“All the elements of the circular economy come together in this one facility, farmers deliver sustainably grown corn feedstock, renewable wind power and renewable natural gas provide electricity and thermal energy for the facility, and high-value nutrition products, corn oil, and sustainable aviation fuel leave the gate,” Gevo explains. Gevo also notes that the plan includes green hydrogen, with wind turbines presumably providing the electricity for an electrolysis system that pushes hydrogen gas from water. Renewable hydrogen from biogas is also part of the plan.

Solar does not appear to be in the mix for this particular project, but another development in the green hydrogen area could help kickstart the state’s solar industry. Two university students at South Dakota Mines, Kirstie Gildemeister and Kelsey Fitzgerald, have developed an award-winning electrolysis system designed to leverage solar power, and they have already started a company to bring it to market.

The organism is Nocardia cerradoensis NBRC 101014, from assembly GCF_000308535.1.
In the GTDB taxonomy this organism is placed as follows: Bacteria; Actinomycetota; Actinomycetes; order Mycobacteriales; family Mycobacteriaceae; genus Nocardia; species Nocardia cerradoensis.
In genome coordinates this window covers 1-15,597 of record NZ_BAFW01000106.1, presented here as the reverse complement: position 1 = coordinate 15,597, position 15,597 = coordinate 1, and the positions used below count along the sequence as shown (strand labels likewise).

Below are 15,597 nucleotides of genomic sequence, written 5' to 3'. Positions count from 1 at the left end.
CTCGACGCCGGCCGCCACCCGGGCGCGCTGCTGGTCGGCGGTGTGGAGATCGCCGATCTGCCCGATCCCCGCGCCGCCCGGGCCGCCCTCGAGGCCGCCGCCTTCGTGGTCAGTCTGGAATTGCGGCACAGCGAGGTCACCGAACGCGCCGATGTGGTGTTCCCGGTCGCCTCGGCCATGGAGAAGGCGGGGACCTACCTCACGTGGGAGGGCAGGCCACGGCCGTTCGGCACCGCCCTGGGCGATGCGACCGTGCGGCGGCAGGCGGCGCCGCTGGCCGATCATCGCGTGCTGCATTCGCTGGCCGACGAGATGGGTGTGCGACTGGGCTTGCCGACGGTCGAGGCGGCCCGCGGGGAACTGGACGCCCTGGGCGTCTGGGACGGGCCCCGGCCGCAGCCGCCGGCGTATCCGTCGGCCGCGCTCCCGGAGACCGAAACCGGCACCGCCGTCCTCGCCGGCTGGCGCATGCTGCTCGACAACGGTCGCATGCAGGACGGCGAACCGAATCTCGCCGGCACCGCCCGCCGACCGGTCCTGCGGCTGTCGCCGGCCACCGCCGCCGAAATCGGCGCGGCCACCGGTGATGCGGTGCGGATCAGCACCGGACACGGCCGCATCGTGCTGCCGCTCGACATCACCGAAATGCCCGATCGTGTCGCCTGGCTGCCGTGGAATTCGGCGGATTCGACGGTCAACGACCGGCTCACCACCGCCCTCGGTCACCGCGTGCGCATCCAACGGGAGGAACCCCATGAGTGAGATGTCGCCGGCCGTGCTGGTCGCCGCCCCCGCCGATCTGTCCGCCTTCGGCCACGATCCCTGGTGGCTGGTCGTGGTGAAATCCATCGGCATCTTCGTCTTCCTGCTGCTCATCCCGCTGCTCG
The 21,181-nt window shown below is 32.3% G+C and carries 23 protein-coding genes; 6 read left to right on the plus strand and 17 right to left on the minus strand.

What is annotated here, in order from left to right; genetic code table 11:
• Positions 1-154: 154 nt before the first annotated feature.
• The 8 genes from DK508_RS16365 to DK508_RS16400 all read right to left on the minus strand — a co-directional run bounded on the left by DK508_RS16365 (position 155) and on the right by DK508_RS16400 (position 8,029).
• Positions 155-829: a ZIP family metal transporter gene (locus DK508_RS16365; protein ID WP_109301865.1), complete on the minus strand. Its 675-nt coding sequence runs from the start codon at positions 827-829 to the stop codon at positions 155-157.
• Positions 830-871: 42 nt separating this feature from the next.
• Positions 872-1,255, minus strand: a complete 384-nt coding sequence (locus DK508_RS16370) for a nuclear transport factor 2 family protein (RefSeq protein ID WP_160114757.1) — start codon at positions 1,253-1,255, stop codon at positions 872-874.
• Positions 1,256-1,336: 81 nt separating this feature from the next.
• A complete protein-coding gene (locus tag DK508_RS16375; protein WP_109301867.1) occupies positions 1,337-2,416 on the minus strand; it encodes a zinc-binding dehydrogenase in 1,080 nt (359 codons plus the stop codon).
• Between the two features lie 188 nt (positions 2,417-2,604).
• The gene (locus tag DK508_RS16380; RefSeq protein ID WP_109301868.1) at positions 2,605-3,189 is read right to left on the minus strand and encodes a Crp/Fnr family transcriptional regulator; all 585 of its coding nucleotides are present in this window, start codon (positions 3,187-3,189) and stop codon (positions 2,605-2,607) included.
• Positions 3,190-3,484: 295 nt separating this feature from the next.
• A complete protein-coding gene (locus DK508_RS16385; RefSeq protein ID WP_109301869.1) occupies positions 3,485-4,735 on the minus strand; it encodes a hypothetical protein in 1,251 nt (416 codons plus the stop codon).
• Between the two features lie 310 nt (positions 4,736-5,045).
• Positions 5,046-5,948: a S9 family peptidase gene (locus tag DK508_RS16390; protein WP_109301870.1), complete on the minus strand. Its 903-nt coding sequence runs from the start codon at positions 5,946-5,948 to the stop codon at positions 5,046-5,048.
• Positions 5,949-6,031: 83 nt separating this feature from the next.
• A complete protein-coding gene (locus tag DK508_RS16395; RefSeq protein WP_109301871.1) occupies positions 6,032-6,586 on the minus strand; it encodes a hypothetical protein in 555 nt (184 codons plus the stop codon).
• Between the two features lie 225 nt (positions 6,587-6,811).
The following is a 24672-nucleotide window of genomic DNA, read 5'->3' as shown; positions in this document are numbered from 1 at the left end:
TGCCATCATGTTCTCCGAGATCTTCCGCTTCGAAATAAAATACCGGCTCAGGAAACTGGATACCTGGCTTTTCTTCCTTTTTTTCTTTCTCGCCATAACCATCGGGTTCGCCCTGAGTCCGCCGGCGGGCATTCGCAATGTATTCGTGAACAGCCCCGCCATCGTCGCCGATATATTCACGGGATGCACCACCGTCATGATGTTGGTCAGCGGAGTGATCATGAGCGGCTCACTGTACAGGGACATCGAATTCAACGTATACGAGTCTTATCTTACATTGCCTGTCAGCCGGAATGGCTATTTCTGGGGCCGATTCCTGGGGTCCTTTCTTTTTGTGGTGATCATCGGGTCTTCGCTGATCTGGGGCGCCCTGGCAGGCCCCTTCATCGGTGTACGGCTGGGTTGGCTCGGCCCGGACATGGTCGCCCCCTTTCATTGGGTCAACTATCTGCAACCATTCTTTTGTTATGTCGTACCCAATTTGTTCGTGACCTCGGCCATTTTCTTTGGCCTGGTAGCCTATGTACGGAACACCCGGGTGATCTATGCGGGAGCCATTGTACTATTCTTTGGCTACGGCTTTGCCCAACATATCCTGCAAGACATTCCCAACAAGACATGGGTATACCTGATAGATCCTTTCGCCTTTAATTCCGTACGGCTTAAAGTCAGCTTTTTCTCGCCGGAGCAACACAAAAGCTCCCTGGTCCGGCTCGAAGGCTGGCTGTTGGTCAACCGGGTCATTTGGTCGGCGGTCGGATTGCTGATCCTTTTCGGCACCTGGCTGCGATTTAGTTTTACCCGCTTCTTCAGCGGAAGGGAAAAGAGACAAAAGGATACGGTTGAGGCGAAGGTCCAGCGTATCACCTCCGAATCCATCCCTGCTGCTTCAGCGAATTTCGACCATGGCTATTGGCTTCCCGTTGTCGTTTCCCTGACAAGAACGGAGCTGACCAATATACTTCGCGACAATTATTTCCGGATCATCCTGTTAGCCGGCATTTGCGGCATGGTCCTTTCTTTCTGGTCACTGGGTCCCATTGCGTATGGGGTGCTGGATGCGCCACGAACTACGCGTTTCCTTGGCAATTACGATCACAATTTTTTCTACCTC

Hydrolyst LLC and the product they have invented have the potential to greatly improve the effort to store and save energy generated by solar and wind power.

“The great thing is this system is scalable, it can be used for everything from a small farm to power a whole city,” says Fitzgerald, who is credited with creating the idea.

A prototype near Ellsworth Air Force Base is already under way, so stay tuned for more on that.

It’s also worth noting that part of South Dakota is included in the MISO electricity grid, where planners are working on a massive transmission line construction program aimed at shuffling more renewable energy around the Midwest.

Follow me on Twitter @TinaMCasey (for now), or find me on Mastodon

Image: Wind resources in South Dakota (credit: US DOE WindExchange).